My Darling Detective Summary & Study Guide

Howard Norman
This Study Guide consists of approximately 35 pages of chapter summaries, quotes, character analysis, themes, and more - everything you need to sharpen your knowledge of My Darling Detective.
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My Darling Detective Summary & Study Guide Description

My Darling Detective Summary & Study Guide includes comprehensive information and analysis to help you understand the book. This study guide contains the following sections:

This detailed literature summary also contains Quotes and a Free Quiz on My Darling Detective by Howard Norman.

The following version of this book was used to create this study guide. Norman, Howard. My Darling Detective. Houghton Mifflin Harcourt. 2017.

My Darling Detective is a mystery novel by Howard Norman. Halifax-based art collector assistant, Jacob Rigolet, is trying to get to the truth behind a World War II-era photograph in an effort to understand his family’s dark history. When the novel begins in 1977, Jacob works for rich heiress Mrs. Hamelin, who sends Jacob out to bid at art auctions in her stead. Jacob is stunned when his mother, Nora, suddenly appears at an auction and hurls a bottle of black ink against a black-and-white Robert Capa photograph called Death on a Leipzig Balcony. In the photograph, an American soldier has been killed by a sniper, and another American soldier is trying to come to his aid. Though the photo is not damaged, Nora is taken into police custody. Jacob is surprised to see his mother at the auction, as she has been at a rest hospital following a nervous breakdown.

Nora is interviewed by Martha Crauchet, a detective who also happens to be Jacob’s fiancée. The questioning reveals little, and Jacob and Martha determine that they will get to the bottom of the attack. Martha’s pragmatic colleagues, detectives Fields and Hodgdon, discover something interesting in Nora’s police file. Nora was once associated with an ex-police officer named Robert Emil, who was believed to have committed a murder in 1945. Jacob and Martha decide more information is needed. It is discovered that the man Jacob believes to be his father –an American soldier named Bernard Rigolet who was killed two days after Capa’s photograph was taken –could not have been Jacob’s father. Bernard had already shipped out to fight by the time Nora became pregnant. Fields and Hodgdon continue to dig into the past. They discover that Emil has written a novel. Also, he has lived in twenty-three different locations in the past few years.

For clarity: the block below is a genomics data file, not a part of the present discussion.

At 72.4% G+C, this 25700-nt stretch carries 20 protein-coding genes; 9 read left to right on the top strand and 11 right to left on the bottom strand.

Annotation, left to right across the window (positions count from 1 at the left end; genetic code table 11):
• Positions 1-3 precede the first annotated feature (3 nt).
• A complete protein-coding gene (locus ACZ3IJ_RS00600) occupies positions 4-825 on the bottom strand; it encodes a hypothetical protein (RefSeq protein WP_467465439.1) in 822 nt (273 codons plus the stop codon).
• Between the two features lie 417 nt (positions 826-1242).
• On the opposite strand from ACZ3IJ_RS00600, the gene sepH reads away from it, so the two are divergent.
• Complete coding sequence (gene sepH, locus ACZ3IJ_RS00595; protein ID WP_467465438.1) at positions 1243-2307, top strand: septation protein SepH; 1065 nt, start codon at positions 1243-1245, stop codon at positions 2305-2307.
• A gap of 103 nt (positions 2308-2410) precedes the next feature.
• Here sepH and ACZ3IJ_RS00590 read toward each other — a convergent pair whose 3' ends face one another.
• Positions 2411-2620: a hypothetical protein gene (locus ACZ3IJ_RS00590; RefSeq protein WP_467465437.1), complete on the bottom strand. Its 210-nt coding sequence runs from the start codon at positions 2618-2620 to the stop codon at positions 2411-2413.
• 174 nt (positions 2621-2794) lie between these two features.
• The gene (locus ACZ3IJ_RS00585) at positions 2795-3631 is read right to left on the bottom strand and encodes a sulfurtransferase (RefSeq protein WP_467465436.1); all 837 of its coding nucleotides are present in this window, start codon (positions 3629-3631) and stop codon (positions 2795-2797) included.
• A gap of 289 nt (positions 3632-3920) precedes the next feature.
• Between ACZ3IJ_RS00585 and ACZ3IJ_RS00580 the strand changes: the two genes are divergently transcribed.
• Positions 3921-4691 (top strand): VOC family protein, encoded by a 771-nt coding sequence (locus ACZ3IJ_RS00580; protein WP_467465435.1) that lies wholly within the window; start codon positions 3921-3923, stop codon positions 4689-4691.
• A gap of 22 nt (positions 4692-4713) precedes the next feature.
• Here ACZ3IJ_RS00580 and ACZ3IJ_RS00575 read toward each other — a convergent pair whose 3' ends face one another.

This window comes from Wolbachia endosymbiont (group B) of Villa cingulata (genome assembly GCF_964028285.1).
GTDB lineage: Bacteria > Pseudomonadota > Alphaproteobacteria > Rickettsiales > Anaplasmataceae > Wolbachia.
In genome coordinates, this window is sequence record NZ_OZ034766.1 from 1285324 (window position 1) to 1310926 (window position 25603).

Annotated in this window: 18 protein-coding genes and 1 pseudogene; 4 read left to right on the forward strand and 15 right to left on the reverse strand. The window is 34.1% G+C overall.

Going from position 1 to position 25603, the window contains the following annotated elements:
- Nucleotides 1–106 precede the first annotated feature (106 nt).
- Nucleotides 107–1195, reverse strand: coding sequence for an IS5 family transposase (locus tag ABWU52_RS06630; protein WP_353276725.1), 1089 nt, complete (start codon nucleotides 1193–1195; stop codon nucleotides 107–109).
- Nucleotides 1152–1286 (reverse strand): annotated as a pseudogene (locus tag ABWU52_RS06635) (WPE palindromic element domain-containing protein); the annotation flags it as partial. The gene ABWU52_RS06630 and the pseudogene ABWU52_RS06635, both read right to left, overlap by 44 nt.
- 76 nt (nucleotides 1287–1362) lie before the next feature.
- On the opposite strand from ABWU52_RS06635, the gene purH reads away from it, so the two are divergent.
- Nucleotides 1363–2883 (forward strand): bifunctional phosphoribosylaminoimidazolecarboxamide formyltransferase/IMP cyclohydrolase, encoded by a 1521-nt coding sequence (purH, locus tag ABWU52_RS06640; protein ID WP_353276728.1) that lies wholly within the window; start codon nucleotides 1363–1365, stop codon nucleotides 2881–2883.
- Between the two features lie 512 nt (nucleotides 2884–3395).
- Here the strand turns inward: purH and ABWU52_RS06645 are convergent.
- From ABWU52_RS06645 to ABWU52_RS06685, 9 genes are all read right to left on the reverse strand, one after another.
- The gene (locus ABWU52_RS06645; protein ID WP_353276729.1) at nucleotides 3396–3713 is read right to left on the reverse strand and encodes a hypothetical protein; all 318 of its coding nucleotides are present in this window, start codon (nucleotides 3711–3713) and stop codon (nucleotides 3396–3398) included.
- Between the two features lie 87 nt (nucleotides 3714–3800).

Meanwhile, Martha –who has no family of her own –has been visiting Nora at the rest home. At Martha’s urging, Jacob, who has grown distant from his mother, begins to reconnect. Martha becomes pregnant by Jacob. Jacob is fired from his job when he nearly accepts an auction-won item gifted to him by a suicidal competitor, prompting Jacob to go back to school to study library science.

Jacob, Martha, Fields, and Hodgdon read Emil’s novel. They discover that it is a thinly-veiled attempt to speak about the murder which Emil was convicted of because it contains details never released to the public. Emil is brought in for questioning, and seeks a lawyer. During a mix-up, Emil is released from jail. He promptly threatens to kill Fields, Hodgdon, and Martha. Shootouts ultimately lead to the death of both Emil and Hodgdon. Nora is released from the hospital. Martha gives birth to a baby girl in the Halifax Free Library, where Jacob himself was born.

It is learned that Nora did have a brief dalliance with Robert Emil. Nora explains she attacked Capa’s photograph because it brought back bad memories of what never could have been. The living American soldier in the photograph is Bernard. Nora explains she has always wondered what Bernard was thinking in those moments. She also considers Robert Emil’s reappearance in her life as punishment for attempting to destroy the photograph. Despite this, Nora is happy with Jacob, Martha, and their daughter, Nora Elizabeth. Nora looks forward to a happy life.

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